The documents were leaked to two reporters at the Suddeutsche Zeiting in Munich. That's why the first massive meeting of reporters and editors from around the world, including the Guardian and New York Times, was held at its offices. The amount of subsequent discretion is rather amazing, especially since, as Harding notes, all you usually need to do to draw out a reporter is buy him or her a couple of drinks.
Software architects were needed, as well as a closed and encrypted Facebook group where reporters from around the globe shared ideas. The data was crunched into a searchable database. "To be the perfect journalist," says Harding, the paper's senior international correspondent, "you need the skill of a top forensic accountant charging $1,000 an hour, the detective skills of Sherlock Holmes and the reporting skills of Woodward and Bernstein."
Since few possess that variety, it was relevant to have a group of about 400 who included the financially literate and those just good at working phones and chasing down government officials. The multiplier effect meant that the ultimate product "was not just twice as good but 20 times as good. I think this is clearly the way to go."
To this day, nobody except two Germans knows the source of the leaks. Talk about discretion! It was the same with the Panama Papers. Once again, as Harding notes, "Nobody blabbed, no one tweeted" in advance of the Nov. 5 publication date agreed upon (after mulling alternative proposals made by organizations such as The New York Times). So they'd gone all those months swapping ideas, showing one another the outline of different stories and corresponding in encrypted chat rooms. They even shared nasty letters from individuals (including lawyers) who didn't want them to publish a thing.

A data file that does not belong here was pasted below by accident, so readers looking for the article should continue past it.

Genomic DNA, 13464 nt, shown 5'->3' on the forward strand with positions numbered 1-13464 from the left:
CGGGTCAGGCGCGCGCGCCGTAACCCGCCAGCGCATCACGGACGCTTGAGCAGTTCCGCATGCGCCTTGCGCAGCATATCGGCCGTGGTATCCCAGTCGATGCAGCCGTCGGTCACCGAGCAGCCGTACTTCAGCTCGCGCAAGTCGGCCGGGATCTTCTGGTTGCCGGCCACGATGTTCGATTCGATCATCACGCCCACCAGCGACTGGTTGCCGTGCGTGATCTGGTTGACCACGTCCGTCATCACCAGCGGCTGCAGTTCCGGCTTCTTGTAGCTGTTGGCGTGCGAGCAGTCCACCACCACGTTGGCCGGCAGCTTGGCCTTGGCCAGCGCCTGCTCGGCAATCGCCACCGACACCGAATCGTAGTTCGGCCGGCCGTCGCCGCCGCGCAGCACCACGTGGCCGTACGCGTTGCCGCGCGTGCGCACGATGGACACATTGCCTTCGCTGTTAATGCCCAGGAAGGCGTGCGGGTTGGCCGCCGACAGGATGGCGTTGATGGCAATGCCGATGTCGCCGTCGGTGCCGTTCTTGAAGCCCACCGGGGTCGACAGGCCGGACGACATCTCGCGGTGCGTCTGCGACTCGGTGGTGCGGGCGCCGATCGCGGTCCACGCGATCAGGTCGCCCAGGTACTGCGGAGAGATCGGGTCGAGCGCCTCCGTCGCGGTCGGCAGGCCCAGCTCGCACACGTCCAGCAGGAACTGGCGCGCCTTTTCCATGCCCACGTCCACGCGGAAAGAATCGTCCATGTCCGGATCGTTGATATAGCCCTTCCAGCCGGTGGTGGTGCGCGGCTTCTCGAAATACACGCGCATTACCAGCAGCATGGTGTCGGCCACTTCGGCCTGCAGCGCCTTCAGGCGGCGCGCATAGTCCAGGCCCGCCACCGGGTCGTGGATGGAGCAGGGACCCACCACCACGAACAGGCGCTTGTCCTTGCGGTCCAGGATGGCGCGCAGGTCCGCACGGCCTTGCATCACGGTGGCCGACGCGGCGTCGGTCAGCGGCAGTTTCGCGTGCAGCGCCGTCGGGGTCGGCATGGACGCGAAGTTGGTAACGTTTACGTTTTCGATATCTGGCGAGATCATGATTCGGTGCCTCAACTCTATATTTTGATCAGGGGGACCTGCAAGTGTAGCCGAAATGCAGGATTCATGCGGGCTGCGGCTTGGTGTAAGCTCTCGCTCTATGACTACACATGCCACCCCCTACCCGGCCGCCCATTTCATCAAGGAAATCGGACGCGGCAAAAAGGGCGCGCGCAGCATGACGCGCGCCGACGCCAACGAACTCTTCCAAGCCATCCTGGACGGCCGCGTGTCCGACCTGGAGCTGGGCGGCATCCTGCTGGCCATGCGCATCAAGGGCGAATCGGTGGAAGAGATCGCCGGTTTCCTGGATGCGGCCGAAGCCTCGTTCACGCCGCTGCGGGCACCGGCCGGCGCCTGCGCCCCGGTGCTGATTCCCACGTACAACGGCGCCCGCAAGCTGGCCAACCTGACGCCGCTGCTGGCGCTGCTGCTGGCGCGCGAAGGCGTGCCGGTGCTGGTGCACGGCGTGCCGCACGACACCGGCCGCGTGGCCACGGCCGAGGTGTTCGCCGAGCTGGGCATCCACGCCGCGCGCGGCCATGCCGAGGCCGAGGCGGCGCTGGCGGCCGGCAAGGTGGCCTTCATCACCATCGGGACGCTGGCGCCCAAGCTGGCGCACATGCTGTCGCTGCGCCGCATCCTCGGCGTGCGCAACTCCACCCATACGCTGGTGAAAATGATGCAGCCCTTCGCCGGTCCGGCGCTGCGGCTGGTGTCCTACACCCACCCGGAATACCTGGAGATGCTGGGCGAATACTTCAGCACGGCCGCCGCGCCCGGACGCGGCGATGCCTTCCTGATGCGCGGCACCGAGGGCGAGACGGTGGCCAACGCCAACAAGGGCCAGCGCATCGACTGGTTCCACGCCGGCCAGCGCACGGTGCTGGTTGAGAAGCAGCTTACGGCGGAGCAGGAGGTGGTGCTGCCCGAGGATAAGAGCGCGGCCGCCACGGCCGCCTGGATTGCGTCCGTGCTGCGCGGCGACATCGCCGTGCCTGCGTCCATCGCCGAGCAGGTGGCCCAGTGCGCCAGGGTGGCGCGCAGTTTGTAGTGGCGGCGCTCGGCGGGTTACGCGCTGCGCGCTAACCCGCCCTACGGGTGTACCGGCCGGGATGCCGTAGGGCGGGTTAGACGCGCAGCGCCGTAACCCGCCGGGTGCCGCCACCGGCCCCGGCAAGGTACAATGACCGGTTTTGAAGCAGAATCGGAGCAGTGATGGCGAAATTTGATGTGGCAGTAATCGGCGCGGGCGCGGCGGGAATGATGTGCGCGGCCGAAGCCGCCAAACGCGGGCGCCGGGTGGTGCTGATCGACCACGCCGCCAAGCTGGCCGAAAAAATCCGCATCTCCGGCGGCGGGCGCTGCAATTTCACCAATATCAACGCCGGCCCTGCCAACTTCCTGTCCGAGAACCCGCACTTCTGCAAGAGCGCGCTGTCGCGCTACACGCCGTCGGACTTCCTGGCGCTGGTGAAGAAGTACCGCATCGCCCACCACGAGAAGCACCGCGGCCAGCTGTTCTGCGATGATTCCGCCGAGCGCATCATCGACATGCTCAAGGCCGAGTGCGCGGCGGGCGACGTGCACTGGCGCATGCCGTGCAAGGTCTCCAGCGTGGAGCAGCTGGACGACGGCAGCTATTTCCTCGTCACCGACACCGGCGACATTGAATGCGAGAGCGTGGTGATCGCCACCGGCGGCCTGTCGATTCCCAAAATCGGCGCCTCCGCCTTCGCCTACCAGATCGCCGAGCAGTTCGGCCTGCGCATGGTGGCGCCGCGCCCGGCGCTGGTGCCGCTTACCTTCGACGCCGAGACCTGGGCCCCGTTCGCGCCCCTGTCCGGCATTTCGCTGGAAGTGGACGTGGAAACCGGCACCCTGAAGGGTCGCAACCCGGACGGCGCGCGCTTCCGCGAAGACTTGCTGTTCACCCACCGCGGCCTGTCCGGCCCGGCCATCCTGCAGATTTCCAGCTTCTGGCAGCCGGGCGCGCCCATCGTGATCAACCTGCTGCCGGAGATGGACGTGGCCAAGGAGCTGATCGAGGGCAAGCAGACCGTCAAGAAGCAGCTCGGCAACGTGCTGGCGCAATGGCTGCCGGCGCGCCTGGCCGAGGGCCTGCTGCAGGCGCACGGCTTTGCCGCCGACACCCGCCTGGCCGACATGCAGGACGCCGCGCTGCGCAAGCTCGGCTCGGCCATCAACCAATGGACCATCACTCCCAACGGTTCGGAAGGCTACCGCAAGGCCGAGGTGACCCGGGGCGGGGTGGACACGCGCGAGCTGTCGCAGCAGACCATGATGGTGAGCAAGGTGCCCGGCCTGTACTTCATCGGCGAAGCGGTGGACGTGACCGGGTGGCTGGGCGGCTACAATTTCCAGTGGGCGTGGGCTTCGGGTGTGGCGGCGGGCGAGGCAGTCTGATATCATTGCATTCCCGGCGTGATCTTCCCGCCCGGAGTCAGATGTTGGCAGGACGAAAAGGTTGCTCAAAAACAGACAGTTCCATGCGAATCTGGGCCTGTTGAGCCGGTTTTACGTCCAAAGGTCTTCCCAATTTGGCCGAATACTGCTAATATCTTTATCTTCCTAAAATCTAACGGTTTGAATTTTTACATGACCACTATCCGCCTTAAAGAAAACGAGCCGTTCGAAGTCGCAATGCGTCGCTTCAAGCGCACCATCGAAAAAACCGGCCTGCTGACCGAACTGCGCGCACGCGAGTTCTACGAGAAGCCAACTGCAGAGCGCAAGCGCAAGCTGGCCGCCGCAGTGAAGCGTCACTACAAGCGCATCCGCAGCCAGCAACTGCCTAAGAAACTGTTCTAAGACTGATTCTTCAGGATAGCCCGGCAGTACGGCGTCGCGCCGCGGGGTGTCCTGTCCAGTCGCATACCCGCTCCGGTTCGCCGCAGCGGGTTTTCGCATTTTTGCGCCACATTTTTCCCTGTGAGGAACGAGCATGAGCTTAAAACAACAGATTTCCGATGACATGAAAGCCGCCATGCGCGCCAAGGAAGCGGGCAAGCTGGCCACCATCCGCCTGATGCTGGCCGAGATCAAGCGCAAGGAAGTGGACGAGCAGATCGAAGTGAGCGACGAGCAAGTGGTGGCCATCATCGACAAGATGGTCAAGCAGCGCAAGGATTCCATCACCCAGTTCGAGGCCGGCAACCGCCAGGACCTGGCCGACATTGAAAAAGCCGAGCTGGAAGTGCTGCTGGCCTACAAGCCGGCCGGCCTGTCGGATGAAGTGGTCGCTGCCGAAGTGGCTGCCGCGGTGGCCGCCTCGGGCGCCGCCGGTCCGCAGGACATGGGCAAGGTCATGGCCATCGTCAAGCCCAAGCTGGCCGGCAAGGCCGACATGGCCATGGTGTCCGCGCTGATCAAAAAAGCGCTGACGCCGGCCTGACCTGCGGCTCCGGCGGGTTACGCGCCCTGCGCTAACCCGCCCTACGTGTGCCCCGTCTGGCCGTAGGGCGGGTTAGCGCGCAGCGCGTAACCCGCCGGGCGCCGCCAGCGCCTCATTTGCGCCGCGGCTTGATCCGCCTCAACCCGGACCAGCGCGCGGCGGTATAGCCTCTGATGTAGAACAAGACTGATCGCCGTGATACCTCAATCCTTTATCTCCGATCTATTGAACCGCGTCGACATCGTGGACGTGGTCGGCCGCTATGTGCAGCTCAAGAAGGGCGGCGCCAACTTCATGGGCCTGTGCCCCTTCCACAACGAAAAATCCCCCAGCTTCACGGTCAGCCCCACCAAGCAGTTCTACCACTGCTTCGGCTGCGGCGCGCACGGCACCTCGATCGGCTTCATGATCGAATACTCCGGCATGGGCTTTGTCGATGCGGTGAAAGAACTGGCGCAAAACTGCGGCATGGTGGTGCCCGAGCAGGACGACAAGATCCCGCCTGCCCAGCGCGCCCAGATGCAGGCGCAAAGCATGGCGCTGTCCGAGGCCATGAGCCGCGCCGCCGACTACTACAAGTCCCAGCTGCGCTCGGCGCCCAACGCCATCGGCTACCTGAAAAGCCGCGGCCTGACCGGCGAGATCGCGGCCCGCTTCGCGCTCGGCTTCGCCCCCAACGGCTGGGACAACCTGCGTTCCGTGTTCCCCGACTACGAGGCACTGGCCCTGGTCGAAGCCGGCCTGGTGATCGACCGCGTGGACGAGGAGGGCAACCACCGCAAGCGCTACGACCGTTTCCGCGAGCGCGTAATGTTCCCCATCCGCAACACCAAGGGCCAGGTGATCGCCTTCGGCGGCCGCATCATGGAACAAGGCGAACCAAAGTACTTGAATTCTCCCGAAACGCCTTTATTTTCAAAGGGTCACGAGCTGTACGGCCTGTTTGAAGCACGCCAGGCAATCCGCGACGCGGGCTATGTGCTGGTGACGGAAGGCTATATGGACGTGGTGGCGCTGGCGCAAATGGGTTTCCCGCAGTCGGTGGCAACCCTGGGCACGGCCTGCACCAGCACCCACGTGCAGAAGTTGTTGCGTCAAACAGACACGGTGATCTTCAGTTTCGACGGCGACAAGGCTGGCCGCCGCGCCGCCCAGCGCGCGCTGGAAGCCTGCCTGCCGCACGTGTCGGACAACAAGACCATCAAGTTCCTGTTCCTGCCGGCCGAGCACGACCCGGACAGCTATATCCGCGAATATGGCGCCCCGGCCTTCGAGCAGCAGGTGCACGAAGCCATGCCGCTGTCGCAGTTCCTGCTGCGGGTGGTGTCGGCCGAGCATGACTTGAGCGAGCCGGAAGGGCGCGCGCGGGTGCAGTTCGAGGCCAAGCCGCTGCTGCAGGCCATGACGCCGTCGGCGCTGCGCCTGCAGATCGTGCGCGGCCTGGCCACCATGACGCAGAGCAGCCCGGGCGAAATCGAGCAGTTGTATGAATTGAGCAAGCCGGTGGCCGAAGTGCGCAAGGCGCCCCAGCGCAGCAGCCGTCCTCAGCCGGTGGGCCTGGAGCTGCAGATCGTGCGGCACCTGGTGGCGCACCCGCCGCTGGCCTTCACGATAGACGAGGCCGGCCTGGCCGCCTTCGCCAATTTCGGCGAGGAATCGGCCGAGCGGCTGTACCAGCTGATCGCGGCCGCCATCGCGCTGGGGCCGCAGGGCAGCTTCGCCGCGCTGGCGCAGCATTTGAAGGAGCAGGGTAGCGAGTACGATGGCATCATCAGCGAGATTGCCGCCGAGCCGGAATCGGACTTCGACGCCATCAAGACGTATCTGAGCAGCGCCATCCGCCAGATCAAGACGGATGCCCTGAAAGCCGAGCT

But they did, with that potpourri of skills melded in a collaborative way. Together, Harding concluded, it was a powerful organization. Now, he believes, "If you have dodged taxes and get a letter from the consortium, you might know the game is up. Which is good. In that case, we are in the right business."
Oh, this is really a stunning bit of work. Here's the consortium's website on the work so far. And if you missed the effort on Apple by the duo of The New York Times' Jesse Drucker and the consortium's Simon Bowers, which was in The Times, check it out.
The morning Babel from Beijing and Pyongyang
CNN's "New Day" was stronger than morning rivals in covering President Trump overseas since it spent ample time away from sitting in a studio and was actually reporting. The others tended to spend chunks of time either (a) bashing Sen. Mitch McConnell for being an impediment to tax reform, as did "Trump & Friends" (though the anti-McConnell line peddled by Steve Bannon was not regurgitated by a dubious co-host Brian Kilmeade) or (b) heralding lousy Trump approval ratings one year into his tenure, as did "Morning Joe."
CNN's Jeff Zeleny in Beijing noted that Trump "became the first president since George H.W Bush not to insist that a Chinese president take questions from the press at a joint news conference." This was as Trump conspicuously did not blame the Chinese for our trade deficit, which was a mantra of his election campaign.
Will Ripley, who again was one of the few Western journalists in Pyongyang, North Korea, informed us of the limits of American media rhetoric when it comes to assessing Trump. Editorial page editors and prime time cable TV hosts, just try to top this from the North Korean state newspaper on Trump in Beijing: His remarks about North Korea are "Filthy rhetoric spewing out of his snout like garbage that reeks of gun powder to ignite war."